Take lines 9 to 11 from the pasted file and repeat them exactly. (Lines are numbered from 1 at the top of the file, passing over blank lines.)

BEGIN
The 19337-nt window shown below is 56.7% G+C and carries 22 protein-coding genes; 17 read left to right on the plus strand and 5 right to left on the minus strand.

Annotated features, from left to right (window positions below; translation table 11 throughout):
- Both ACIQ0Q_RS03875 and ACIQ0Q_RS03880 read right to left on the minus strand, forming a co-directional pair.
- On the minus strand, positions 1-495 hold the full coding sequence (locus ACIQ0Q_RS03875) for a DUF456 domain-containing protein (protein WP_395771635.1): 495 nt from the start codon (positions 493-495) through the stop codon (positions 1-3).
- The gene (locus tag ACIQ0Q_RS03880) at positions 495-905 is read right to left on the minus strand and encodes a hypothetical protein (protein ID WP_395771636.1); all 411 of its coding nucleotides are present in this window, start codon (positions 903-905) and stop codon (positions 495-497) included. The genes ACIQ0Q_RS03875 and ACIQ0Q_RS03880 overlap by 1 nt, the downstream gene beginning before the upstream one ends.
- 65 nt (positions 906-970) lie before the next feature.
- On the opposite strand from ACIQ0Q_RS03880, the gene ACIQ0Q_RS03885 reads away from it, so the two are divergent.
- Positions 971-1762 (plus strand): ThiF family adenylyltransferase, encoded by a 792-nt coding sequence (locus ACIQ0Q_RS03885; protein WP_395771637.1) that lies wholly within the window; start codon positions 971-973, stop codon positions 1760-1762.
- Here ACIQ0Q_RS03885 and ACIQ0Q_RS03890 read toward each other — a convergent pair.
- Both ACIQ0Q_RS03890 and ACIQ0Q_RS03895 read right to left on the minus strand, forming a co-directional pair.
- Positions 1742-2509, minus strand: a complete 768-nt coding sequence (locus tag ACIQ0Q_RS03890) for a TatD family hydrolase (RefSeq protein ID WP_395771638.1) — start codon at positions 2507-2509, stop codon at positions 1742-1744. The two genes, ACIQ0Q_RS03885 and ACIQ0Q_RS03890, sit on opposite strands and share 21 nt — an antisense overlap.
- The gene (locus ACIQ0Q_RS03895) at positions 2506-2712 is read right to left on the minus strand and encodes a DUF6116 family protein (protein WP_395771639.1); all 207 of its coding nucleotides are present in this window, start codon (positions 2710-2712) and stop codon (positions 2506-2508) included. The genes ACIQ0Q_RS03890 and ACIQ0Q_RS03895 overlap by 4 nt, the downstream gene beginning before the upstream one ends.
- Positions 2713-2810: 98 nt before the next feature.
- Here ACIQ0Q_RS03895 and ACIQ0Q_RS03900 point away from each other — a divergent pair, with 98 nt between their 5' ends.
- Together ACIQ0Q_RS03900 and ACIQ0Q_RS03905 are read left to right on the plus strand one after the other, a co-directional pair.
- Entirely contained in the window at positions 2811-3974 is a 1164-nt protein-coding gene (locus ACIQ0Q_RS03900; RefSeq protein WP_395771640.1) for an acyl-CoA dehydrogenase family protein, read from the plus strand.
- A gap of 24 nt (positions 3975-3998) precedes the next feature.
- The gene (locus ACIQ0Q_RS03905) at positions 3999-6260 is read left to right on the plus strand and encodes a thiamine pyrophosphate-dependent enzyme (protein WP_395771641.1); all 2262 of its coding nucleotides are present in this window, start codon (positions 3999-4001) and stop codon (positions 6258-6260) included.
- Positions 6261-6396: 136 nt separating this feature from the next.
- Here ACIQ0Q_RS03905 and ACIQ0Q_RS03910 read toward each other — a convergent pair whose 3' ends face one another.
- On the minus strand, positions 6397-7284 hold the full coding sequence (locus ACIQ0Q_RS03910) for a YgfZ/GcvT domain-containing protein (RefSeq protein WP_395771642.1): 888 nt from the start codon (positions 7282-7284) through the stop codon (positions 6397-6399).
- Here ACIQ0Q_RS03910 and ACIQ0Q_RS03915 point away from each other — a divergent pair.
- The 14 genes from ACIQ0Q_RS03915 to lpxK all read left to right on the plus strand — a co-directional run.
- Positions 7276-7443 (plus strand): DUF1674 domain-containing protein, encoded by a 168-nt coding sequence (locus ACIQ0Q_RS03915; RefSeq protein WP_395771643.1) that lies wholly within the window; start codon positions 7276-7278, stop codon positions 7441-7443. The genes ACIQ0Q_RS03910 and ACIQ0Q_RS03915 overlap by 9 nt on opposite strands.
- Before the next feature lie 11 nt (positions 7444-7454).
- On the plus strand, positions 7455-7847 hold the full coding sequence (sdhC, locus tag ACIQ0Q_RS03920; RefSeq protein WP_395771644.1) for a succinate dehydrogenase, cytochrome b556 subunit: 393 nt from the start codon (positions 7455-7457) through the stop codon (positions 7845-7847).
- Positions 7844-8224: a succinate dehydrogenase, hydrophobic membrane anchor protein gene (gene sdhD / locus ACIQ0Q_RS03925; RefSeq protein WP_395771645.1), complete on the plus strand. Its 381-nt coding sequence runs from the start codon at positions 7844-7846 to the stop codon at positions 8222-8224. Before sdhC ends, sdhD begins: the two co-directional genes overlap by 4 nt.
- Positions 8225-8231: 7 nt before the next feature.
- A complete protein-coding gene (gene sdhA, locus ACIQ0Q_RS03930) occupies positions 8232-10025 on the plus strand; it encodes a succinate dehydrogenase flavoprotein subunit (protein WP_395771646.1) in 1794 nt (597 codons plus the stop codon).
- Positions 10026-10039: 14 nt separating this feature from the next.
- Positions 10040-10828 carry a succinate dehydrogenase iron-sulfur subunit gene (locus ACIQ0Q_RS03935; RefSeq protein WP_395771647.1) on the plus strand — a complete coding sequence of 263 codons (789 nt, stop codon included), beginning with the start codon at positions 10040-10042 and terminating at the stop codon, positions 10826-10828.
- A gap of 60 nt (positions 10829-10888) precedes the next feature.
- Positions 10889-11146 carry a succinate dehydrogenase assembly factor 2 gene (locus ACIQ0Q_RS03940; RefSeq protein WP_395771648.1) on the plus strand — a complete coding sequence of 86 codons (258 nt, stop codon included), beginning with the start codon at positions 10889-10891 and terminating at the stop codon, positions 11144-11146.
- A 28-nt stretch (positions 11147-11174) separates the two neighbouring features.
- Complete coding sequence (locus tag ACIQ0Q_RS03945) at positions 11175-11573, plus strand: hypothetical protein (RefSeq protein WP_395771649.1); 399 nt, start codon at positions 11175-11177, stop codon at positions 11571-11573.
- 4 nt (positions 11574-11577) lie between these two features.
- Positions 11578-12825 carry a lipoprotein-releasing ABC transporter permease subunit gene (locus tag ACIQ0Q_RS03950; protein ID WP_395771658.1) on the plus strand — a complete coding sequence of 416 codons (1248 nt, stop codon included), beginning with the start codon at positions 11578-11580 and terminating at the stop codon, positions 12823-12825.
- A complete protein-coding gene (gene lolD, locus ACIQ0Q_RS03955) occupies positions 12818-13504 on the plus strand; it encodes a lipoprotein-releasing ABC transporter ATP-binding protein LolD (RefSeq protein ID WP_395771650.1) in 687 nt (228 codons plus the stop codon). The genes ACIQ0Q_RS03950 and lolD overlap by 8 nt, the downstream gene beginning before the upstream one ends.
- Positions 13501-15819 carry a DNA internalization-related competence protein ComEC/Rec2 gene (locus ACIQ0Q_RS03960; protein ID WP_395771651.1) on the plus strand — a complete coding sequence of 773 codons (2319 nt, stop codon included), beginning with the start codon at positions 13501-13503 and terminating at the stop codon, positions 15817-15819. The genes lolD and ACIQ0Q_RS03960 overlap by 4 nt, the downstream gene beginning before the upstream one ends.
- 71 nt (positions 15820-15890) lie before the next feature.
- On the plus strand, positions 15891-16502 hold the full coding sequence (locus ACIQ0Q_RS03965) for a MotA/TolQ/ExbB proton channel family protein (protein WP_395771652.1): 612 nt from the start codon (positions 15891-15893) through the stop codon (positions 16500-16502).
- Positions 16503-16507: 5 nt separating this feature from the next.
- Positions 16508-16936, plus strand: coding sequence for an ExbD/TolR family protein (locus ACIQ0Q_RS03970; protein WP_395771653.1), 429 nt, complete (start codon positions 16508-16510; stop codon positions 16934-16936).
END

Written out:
- Here ACIQ0Q_RS03885 and ACIQ0Q_RS03890 read toward each other — a convergent pair.
- Both ACIQ0Q_RS03890 and ACIQ0Q_RS03895 read right to left on the minus strand, forming a co-directional pair.
- Positions 1742-2509, minus strand: a complete 768-nt coding sequence (locus tag ACIQ0Q_RS03890) for a TatD family hydrolase (RefSeq protein ID WP_395771638.1) — start codon at positions 2507-2509, stop codon at positions 1742-1744. The two genes, ACIQ0Q_RS03885 and ACIQ0Q_RS03890, sit on opposite strands and share 21 nt — an antisense overlap.